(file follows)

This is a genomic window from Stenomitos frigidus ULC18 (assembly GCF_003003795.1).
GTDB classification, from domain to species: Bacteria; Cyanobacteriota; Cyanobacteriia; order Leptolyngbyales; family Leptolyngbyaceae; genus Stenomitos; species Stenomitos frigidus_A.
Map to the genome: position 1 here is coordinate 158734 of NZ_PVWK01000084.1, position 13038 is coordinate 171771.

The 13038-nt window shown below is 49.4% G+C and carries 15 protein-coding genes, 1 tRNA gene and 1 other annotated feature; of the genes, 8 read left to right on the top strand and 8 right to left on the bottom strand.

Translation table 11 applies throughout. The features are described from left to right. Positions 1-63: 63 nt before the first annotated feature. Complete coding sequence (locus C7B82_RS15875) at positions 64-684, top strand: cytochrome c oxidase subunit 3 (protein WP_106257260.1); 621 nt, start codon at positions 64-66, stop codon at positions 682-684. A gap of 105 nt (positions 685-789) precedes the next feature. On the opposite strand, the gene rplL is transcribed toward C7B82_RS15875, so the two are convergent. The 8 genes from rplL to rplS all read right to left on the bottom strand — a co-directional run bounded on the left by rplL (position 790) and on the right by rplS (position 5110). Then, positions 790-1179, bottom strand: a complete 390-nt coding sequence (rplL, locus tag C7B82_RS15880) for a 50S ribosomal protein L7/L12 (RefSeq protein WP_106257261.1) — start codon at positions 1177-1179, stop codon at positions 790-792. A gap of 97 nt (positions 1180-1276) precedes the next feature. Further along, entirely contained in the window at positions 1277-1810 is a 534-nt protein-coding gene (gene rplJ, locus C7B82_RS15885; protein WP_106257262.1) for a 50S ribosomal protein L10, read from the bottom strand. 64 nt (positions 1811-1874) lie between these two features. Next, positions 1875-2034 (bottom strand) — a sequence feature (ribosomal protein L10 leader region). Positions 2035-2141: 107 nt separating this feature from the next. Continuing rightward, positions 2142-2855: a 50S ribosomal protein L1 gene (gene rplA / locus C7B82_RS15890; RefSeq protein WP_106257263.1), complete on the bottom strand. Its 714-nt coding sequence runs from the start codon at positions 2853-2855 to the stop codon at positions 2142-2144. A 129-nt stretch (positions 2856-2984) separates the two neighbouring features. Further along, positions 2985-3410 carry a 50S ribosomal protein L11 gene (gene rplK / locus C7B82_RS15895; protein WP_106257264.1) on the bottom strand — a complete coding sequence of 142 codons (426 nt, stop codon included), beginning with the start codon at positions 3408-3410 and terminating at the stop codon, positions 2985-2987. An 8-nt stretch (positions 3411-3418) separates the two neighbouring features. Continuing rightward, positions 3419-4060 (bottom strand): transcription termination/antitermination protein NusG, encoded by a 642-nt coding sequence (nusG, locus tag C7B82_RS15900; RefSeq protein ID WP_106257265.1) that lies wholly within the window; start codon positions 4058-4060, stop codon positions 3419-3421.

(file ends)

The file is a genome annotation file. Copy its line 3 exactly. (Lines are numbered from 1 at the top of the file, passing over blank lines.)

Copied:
Map to the genome: position 1 here is coordinate 158734 of NZ_PVWK01000084.1, position 13038 is coordinate 171771.